It’s a painful truth in the open source community that diversity in our ranks is worse than diversity in tech overall. A study by tech talent site TopTal analyzed active GitHub profiles and found that just 6% of the randomly sampled profiles and 5.4% of profiles with over 10 contributions belonged to women. With GitHub profiles a growing part of the hiring process and acknowledging that a diverse community is an effective and innovative one, it is vital we start to move the needle on women in open source.
As Intuit’s Open Source Technical Lead, it’s important to me to effect change locally and help Intuit increase the overall average. Having diverse project maintainers and contributors — at Intuit and more widely — comes into play every day in my role. In fact, my team and I have a goal to increase Intuit women’s open source contributions by 30%. We work to encourage open source involvement in the Intuit engineering community by delivering hands-on workshops, webinars and talks that teach engineers about Open Source and by promoting participation in events like Hacktoberfest. Tune in to check out our webinar for International Women in Engineering Day, “Open Source: The Future is Female”.
While women are doing awesome things in open source, finding them can be challenging. I recently started a ‘Awesome List’ of amazing women creators, maintainers and contributors here: https://github.com/roxiomontes/Women-in-OpenSource (if you know of any , please add their names). The project was inspired by two situations where I struggled to find women creators and maintainers. In the first, I was compiling a list of Open Source projects that Intuit could consider for sponsorship. I wanted to fund a diverse portfolio, and struggled to find women-led projects. In the second, I was acting in my role as co-chair for this year’s Grace Hopper Celebration Open Source Day (OSD), looking for projects that would be fun and interesting for attendees to contribute to. Again, I wanted to find diverse and women-led projects. I spent a good (crazy) amount of time Googling and trying to find sites, articles, posts, anything that could give me names, but it was REALLY hard to find any up-to-date resources. These challenges inspired me to take two actions: start the directory and write this article 😇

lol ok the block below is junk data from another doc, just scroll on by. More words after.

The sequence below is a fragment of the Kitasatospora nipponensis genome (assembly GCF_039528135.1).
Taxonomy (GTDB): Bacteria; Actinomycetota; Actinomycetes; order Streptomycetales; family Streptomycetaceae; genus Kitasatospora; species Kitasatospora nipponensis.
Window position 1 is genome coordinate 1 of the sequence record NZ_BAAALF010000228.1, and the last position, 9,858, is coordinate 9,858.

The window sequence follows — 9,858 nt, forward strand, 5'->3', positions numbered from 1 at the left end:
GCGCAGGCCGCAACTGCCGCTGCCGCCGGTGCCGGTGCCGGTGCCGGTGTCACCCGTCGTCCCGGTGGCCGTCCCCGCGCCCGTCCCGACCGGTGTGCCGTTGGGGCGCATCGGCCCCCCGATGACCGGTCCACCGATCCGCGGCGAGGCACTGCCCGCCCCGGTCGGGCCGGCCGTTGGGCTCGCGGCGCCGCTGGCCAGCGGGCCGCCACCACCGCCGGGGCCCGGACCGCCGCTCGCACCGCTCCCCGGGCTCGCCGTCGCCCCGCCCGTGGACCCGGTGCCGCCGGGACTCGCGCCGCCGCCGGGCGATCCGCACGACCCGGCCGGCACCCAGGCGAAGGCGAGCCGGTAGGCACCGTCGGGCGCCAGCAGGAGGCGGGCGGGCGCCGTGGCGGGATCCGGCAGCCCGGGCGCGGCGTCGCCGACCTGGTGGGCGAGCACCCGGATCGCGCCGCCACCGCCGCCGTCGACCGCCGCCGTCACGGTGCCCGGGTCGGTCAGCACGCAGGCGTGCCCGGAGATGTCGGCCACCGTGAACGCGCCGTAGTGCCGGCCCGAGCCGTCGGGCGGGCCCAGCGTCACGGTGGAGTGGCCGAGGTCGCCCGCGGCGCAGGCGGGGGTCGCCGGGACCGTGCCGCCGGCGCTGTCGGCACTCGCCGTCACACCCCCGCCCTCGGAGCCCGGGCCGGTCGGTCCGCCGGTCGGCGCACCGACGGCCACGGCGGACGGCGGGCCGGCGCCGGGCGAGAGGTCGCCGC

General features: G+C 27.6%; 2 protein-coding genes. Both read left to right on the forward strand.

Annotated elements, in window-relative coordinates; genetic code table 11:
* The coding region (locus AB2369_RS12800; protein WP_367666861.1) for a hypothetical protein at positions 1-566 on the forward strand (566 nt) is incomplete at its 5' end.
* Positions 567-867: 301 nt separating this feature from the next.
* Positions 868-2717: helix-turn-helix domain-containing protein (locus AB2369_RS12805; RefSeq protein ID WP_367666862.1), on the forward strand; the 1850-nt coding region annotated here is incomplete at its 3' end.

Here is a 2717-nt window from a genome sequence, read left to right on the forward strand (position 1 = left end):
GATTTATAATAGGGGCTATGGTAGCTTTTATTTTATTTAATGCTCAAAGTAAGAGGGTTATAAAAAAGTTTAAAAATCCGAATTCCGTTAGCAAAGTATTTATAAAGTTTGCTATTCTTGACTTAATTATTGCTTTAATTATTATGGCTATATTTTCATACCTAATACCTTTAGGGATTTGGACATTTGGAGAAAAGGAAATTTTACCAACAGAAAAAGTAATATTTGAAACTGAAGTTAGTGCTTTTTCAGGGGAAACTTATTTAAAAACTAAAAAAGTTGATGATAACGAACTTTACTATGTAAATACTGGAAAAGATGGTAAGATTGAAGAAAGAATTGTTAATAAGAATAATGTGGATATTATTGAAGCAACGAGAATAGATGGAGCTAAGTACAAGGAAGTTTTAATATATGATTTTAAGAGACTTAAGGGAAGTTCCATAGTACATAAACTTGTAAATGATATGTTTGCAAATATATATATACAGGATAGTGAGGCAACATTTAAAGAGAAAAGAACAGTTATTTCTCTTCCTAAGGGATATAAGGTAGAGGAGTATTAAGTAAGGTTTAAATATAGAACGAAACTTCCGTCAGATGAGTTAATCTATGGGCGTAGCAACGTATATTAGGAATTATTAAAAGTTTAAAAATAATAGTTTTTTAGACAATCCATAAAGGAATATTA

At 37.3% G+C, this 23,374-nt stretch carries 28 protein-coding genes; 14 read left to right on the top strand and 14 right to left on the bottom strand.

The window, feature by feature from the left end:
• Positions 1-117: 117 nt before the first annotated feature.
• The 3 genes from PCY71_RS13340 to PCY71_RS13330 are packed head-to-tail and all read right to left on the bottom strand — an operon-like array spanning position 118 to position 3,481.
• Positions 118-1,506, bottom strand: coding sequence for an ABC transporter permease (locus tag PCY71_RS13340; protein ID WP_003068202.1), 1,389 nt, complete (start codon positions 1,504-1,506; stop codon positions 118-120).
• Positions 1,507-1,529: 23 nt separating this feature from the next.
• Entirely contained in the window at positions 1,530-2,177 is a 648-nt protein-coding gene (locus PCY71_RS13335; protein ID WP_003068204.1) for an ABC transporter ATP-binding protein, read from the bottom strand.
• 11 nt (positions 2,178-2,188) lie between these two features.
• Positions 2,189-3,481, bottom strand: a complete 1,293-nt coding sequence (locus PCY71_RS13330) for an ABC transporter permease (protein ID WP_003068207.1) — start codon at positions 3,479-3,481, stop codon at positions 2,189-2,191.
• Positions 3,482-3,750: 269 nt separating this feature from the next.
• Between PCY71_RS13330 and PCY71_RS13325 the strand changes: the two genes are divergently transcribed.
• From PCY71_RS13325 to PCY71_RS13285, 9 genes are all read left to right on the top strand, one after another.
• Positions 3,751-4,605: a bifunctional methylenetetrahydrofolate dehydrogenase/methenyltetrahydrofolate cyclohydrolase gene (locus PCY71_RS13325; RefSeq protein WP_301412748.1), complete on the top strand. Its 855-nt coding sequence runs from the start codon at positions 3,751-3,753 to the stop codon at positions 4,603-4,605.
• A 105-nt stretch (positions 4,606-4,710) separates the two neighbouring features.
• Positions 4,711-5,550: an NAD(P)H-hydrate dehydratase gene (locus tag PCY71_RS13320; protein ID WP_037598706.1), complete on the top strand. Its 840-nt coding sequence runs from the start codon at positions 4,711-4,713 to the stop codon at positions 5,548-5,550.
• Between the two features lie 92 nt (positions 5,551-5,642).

My first additions to the directory were the maintainers I know personally.
I am very proud to share that at Intuit, not only do we have women contributing to open source, we also have a number of women creating and maintaining amazing open source projects.
It has been so energizing to see that our initiatives to promote Open Source and our focus on diversity have delivered such amazing results. In this spirit, we’re sharing stories of six female creators and maintainers from the Intuit community:
Katie Levy, the first woman to solo open source a project at Intuit, is a Software Engineer working on the TurboTax backend services and platform. Katie is passionate about encouraging a positive work learning culture for engineers to do the best work of their lives and believes open source can help do that. Whether it is Android development, server-side development, functional programming, or developing full web applications in Kotlin, she has the fierce dedication to always be learning and improving her skills as an engineer and employee.
Katie’s project, Truffle Shuffle is an Android UI component card gallery library with a fun animation. The gallery is easily customizable and is data driven based on the number of objects in an array and the content inside of those objects. The card gallery uses a custom-made Android ViewGroup with custom view attributes to specify the size of the individual cards as a percentage of the ViewGroup’s size. This card gallery is used on TurboTax’s mobile app in the product lineup. Truffle Shuffle is written 100% in Kotlin!